To minimize the use of antibiotics, different alternative methods to prevent diseases in aquaculture have evolved. Government agencies also issued regulations on the use of antibiotics.
    • magazineArticle

      Application of GIS in shrimp disease surveillance and monitoring 

      CR Lavilla-Pitogo & JB Biñas - GIS Link, 2009 - National Mapping and Resource Information Authority
    • Article

      Bacterial flora in the hepatopancreas of pond-reared Penaeus monodon juveniles with luminous vibriosis 

      EM Leaño, CR Lavilla-Pitogo & MG Paner - Aquaculture, 1998 - Elsevier
      Quantification and characterization of bacterial flora in the hepatopancreas (hp) of pond-reared Penaeus monodon juveniles affected with luminous bacteria were conducted in 1994 and 1995. Shrimp samples were taken from 23 grow-out ponds, 14 of which had disease outbreaks. Luminous bacterial (LB) load of the shrimps' hp with (mean=2.4×101 colony forming units (CFU)/hp) and without (mean=0.3×101 CFU/hp) disease outbreaks were comparable during the first 15 days of culture (DOC). During disease outbreaks at 18 to 32 DOC, however, LB load of affected shrimps (mean=9.0×104 CFU/hp) were higher than healthy shrimps (mean=7.0×101 CFU/hp). At 50 to 60 DOC, levels of LB were comparable in older shrimps with or without disease. Total viable and presumptive Vibrio counts were also comparable in both shrimp samples from 1 to 60 DOC. Characterization of the 172 bacterial isolates collected showed that most (90.12%) were Vibrio species dominated by V. harveyi (27.91%), V. splendidus II (13.37%) and V. parahaemolyticus (10.46%).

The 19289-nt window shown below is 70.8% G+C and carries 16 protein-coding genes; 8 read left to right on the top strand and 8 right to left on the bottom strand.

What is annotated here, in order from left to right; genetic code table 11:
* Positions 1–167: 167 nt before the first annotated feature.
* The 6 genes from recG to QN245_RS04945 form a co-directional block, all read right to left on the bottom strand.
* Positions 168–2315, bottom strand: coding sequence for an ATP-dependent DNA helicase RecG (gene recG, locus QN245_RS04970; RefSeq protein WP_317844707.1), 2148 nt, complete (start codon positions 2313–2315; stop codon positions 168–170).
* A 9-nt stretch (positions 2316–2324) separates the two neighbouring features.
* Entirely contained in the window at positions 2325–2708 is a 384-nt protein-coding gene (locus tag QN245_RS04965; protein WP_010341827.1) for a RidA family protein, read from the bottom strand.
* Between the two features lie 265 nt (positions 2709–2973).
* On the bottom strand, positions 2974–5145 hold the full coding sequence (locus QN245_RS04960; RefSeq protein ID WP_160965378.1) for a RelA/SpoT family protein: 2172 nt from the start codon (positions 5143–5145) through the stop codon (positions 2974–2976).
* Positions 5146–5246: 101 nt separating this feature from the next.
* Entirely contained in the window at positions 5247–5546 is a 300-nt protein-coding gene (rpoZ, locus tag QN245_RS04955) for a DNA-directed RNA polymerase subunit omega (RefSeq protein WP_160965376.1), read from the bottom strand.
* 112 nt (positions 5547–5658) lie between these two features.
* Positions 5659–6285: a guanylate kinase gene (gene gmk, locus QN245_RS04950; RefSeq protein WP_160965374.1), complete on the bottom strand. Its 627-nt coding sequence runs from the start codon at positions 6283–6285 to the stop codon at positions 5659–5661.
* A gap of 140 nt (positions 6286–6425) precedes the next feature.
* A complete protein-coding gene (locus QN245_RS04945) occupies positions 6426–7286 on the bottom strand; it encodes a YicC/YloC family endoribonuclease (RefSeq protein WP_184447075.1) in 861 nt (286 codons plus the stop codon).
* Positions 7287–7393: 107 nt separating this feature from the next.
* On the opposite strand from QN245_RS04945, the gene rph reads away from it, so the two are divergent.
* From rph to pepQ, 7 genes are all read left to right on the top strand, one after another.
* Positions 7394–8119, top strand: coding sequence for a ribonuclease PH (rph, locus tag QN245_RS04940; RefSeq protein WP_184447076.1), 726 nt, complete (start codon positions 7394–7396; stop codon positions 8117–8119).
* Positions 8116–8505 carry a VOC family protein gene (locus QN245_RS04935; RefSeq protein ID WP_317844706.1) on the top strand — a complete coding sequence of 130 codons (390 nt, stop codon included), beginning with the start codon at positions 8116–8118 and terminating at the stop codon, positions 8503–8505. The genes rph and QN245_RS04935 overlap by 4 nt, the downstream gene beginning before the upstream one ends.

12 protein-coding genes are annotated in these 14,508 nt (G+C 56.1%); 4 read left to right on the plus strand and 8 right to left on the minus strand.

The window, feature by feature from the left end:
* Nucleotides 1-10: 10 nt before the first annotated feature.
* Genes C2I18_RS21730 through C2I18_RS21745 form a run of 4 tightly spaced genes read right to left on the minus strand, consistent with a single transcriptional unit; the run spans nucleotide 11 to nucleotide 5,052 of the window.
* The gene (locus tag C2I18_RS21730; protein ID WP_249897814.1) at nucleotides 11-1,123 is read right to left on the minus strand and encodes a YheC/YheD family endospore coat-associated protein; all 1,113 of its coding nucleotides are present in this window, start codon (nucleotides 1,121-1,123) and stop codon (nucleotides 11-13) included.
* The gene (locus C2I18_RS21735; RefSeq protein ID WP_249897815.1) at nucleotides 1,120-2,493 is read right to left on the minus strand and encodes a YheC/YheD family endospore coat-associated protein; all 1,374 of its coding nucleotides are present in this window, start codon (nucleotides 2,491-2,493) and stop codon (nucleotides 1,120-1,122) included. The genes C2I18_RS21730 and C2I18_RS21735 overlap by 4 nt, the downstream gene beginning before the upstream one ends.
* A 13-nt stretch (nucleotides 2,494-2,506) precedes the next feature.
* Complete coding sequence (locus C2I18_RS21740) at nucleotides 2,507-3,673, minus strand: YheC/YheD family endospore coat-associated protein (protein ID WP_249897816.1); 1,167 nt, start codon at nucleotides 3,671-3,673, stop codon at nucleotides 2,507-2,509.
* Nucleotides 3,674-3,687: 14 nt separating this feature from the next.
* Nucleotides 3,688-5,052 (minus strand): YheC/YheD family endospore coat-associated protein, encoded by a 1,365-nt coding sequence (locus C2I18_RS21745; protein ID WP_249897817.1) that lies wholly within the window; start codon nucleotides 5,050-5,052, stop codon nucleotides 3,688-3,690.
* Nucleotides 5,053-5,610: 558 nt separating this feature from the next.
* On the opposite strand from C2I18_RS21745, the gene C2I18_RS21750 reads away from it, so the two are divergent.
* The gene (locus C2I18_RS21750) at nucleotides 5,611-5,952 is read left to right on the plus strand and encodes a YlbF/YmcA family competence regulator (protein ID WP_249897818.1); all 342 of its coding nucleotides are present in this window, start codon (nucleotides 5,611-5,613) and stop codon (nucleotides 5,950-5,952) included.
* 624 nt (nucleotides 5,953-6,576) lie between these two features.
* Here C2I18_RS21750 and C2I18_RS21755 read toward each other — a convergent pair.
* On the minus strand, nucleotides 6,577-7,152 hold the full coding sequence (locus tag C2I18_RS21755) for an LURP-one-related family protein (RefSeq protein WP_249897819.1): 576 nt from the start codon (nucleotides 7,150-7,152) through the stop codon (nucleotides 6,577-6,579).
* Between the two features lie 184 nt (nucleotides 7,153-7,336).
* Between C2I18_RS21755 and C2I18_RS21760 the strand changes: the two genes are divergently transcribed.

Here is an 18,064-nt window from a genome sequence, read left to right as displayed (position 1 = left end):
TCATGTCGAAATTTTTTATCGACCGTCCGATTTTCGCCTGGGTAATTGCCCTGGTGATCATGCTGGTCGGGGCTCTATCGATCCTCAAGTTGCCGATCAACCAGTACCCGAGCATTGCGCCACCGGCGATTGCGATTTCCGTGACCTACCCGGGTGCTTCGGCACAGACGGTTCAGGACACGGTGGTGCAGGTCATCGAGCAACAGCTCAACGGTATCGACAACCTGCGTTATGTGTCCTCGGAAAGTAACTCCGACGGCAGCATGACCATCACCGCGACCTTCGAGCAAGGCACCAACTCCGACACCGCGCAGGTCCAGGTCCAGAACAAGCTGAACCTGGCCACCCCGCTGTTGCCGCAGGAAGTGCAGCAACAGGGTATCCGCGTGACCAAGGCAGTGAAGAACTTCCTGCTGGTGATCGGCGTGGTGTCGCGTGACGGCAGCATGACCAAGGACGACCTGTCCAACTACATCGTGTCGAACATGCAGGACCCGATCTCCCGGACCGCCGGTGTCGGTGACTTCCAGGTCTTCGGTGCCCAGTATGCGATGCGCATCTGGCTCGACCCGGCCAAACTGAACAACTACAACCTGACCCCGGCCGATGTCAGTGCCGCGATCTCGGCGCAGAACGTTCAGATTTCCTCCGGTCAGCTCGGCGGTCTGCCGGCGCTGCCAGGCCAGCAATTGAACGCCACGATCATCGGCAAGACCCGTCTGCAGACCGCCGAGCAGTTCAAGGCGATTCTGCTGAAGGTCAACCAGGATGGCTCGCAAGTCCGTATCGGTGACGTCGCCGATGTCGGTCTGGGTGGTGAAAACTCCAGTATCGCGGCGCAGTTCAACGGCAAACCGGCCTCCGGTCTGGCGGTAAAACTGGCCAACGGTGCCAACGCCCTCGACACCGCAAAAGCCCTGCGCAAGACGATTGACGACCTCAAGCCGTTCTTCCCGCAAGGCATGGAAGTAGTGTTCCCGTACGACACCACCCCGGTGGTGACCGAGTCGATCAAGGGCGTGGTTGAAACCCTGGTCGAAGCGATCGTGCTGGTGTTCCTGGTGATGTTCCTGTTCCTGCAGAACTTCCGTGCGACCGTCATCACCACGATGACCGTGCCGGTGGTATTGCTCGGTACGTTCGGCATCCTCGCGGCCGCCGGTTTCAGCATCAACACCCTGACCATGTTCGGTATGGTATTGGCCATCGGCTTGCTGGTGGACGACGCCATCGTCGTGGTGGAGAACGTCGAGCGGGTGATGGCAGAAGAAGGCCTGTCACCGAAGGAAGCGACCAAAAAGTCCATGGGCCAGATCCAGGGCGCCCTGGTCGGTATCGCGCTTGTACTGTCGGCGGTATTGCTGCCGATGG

• Book chapter

      Disease development 

      CR Lavilla-Pitogo - In GD Lio-Po & Y Inui (Eds.), Health Management in Aquaculture, 2010 - Aquaculture Department, Southeast Asian Fisheries Development Center